Coronavirus Job Retention Scheme: updated guidance
HMRC have updated their guidance on the Coronavirus Job Retention Scheme (CJRS):
Low Pay Commission: National Living Wage, National Minimum Wage
New rates of the National Living Wage (NLW) and National Minimum Wage (NMW) came into force on 1 April 2021. These follow recommendations made in the autumn by the Low Pay Commission. The NLW now applies to all workers aged 23 and over. The previous age of eligibility was 25. The age of eligibility will come down to 21 by 2024.The Low Pay Commission has published a report which looks at the implications of the new rates and at its remit for the year ahead. This year’s increases mark the first step on the path to the government’s target of an NLW set at two-thirds of median earnings by 2024.
Upper Tribunal: HMRC win follower notice penalty appeal
The Upper Tribunal has allowed HMRC’s appeal in HMRC v Comtek Network Systems (UK) Limited which relates to follower notices. Finance Act 2014 permits HMRC to issue a follower notice where they consider that there is a final judicial ruling in another case that is determinative of a dispute between HMRC and the taxpayer. If the taxpayer then fails to take the ‘necessary corrective action’ (e.g. by telling HMRC that they have given up their claim to the tax advantage) the taxpayer can be charged a penalty of up to 50% of the tax in dispute. In this case, HMRC issued a notice in relation to a stamp duty land tax decision, and followed it up with a penalty. The penalty was overturned by the First-tier Tribunal, which held that it was reasonable in all the circumstances not to take corrective action. However, the Upper Tribunal found the First-tier Tribunal had misapplied the concept of ‘reasonable in all the circumstances’ in particular when considering actions occurring after the statutory deadline had passed. It reinstated the penalty, although in a reduced amount.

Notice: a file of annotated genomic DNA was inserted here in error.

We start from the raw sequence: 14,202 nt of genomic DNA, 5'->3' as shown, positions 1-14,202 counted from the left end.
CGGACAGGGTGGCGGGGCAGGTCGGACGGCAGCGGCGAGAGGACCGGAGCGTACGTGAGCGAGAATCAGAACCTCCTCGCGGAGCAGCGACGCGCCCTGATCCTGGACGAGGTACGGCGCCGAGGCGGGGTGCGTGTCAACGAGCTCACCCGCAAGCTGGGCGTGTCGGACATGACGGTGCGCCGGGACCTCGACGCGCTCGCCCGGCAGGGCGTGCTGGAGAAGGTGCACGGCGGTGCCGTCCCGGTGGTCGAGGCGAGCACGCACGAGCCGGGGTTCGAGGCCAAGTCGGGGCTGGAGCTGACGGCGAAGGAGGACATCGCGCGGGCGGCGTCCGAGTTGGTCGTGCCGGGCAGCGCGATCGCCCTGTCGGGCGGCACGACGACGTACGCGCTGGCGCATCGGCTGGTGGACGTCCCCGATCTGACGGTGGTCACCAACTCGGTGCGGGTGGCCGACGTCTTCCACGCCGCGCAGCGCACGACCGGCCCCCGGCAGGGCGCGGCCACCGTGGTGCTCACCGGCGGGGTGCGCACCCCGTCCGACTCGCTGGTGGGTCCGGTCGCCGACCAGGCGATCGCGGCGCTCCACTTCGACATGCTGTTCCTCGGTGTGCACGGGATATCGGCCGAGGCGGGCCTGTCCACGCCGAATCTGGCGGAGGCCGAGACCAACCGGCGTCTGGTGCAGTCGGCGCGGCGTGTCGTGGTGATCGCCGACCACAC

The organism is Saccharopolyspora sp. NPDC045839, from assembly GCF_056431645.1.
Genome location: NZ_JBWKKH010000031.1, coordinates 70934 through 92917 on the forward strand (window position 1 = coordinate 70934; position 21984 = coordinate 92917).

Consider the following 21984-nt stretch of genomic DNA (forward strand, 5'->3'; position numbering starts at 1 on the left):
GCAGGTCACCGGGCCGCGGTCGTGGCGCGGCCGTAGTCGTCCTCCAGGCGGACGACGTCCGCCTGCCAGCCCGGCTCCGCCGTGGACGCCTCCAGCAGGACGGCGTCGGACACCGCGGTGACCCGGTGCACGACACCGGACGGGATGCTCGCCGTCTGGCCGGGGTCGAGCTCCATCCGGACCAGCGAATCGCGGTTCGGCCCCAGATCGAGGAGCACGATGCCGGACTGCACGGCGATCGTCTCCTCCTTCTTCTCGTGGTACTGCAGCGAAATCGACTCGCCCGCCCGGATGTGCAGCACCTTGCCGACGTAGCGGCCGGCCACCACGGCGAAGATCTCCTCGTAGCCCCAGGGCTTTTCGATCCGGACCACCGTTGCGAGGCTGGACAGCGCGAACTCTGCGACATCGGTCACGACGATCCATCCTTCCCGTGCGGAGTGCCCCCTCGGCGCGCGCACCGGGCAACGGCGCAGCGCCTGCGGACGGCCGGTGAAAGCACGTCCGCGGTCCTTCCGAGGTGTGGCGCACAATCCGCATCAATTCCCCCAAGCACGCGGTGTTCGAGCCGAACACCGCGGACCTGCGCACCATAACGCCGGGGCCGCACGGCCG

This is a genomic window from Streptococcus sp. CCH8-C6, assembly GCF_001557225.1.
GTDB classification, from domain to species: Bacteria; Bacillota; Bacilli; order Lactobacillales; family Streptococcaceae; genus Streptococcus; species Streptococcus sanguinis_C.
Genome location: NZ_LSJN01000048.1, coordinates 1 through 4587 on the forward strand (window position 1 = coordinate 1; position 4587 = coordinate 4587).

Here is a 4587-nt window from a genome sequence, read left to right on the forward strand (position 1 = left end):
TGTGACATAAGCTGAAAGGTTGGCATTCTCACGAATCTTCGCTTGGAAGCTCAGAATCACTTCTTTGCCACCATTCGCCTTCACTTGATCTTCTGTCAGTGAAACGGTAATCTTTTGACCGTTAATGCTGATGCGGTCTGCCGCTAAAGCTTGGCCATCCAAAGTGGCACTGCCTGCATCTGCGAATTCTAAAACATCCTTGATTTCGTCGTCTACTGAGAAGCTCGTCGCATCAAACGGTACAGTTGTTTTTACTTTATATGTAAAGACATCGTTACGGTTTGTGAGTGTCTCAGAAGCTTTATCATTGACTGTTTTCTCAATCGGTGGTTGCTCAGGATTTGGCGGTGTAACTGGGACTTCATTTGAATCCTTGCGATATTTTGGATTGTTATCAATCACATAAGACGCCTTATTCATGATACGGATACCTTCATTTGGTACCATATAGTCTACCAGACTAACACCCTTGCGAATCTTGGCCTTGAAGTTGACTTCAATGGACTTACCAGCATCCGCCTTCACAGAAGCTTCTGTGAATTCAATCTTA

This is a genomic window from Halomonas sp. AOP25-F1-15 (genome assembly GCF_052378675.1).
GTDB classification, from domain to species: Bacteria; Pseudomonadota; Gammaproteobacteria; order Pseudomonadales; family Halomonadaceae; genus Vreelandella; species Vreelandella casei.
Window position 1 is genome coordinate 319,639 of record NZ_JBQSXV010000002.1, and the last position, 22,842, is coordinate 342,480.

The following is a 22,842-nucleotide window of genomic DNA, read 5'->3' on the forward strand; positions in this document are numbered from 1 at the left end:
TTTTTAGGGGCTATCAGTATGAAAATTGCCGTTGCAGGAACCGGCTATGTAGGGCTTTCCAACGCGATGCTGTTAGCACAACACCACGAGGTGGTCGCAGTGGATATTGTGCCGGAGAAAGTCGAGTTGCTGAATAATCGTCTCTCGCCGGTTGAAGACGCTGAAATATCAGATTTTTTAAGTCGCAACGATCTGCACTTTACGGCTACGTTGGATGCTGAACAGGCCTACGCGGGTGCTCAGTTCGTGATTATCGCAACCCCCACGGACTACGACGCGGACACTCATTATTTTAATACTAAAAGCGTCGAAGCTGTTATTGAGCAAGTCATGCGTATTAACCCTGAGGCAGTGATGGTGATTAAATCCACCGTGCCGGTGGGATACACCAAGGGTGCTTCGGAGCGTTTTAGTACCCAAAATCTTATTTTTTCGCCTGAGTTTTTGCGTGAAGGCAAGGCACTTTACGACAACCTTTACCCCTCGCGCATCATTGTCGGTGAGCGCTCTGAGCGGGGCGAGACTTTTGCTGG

OECD international tax update to G20 Finance Ministers
OECD Secretary-General Angel Gurría has presented an international tax update to a virtual meeting of G20 Finance Ministers and Central Bank Governors held this week. This includes chapters on responding to the COVID-19 pandemic; addressing the tax challenges arising from digitalisation; tax and the environment; progress in tackling tax evasion and tax avoidance; and capacity building - supporting developing countries. Annex A provides an overview of tax and fiscal policy responses to the COVID-19 pandemic based on data from 66 countries. A communiqué issued following the meeting, inter alia, takes note of the update and confirms continued cooperation for a ‘globally fair, sustainable, and modern international tax system.’
BEPS Action 6: third annual peer review report on tax treaties
The OECD has published its third peer review report on Action 6 (prevention of tax treaty abuse) of the BEPS project. Action 6 is one of the four BEPS minimum standards that all members of the OECD/G20 Inclusive Framework on BEPS (the Inclusive Framework) have committed to implementing. The report includes the aggregate results of the peer review and data on tax treaties concluded by each of the 137 jurisdictions that were members of the Inclusive Framework on 30 June 2020. These show that the Multilateral Convention to Implement Tax Treaty Related Measures to Prevent Base Erosion and Profit Shifting (the BEPS MLI) has been the tool used by the majority of jurisdictions that have begun implementing the Action 6 minimum standard.